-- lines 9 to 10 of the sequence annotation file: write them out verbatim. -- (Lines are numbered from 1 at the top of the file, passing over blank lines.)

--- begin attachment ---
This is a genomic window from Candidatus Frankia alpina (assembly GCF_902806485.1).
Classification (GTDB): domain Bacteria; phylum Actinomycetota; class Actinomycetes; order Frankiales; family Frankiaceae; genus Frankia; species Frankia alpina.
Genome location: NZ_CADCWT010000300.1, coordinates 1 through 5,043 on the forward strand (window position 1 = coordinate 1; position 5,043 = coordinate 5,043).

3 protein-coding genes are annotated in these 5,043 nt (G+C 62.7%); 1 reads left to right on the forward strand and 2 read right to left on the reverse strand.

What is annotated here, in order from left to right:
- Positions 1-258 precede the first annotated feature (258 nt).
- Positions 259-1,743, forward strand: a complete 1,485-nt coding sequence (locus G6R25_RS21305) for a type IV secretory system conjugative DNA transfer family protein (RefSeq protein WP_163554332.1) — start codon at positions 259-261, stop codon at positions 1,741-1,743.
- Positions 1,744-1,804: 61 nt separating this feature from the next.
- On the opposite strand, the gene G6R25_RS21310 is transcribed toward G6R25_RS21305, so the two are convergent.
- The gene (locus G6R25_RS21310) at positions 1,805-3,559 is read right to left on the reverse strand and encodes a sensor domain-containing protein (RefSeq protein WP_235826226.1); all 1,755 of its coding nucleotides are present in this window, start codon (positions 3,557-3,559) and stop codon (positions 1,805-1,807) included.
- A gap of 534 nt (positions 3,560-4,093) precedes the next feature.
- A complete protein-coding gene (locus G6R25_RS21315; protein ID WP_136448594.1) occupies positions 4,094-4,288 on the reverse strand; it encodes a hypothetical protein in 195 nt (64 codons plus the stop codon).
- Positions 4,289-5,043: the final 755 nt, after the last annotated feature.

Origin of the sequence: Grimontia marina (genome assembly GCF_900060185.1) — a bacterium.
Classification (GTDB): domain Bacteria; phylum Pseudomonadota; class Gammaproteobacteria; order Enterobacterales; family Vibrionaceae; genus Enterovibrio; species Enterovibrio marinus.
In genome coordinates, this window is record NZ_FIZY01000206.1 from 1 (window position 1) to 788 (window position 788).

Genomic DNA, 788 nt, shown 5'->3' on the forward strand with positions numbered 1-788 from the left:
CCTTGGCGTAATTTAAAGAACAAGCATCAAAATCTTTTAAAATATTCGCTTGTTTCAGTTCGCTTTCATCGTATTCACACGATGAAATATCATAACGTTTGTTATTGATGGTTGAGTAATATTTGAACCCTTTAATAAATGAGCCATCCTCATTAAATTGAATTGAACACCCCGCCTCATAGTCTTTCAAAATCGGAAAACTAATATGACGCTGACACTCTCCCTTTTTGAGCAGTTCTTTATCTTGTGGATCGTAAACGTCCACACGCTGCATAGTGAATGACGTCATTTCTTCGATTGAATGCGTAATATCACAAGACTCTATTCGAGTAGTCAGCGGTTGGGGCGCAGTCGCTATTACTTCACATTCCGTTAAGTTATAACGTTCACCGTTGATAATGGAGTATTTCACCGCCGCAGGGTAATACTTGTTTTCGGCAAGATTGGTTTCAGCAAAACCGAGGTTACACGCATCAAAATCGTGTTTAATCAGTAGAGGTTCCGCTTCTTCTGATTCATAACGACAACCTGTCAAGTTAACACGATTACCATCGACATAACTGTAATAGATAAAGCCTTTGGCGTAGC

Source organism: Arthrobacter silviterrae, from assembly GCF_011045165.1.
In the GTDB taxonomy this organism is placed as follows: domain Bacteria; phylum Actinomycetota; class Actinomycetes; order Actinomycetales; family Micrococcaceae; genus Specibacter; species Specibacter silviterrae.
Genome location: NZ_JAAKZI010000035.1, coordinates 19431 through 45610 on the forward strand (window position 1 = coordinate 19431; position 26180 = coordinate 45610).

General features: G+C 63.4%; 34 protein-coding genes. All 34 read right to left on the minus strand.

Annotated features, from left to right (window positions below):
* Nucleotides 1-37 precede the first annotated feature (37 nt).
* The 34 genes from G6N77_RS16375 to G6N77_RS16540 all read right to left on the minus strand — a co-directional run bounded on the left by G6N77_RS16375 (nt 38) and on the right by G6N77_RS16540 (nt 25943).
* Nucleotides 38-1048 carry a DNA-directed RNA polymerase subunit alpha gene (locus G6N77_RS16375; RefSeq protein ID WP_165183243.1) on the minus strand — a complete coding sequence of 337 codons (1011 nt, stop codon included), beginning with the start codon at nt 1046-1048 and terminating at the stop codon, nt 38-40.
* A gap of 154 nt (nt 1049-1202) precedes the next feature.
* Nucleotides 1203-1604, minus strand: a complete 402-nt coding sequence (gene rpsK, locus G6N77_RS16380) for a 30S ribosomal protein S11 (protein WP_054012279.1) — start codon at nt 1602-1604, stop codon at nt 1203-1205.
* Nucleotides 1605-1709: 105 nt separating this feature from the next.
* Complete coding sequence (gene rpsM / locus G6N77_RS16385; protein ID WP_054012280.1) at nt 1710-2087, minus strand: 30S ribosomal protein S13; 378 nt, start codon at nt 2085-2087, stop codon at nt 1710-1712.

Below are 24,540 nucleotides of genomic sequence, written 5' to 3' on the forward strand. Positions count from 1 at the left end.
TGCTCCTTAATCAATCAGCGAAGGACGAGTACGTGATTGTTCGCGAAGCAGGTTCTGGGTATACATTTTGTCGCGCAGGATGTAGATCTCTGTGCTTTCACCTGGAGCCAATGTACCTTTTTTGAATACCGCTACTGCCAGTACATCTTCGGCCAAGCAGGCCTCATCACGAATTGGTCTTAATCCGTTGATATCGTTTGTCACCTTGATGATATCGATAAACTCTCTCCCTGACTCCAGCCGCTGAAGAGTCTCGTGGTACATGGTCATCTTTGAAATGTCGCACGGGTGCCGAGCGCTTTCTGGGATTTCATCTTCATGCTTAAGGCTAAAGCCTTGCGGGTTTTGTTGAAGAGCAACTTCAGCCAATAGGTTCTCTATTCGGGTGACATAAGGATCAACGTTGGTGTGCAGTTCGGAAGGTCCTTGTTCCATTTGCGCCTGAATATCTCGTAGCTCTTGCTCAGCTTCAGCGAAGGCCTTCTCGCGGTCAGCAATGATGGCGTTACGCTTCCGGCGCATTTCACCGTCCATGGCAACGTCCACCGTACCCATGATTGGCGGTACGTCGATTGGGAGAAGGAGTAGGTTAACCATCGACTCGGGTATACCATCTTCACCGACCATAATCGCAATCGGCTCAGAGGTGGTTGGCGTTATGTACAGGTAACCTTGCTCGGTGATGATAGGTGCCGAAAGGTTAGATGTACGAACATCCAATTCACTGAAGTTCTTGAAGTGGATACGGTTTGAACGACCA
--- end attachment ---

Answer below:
- On the opposite strand, the gene G6R25_RS21310 is transcribed toward G6R25_RS21305, so the two are convergent.
- The gene (locus G6R25_RS21310) at positions 1,805-3,559 is read right to left on the reverse strand and encodes a sensor domain-containing protein (RefSeq protein WP_235826226.1); all 1,755 of its coding nucleotides are present in this window, start codon (positions 3,557-3,559) and stop codon (positions 1,805-1,807) included.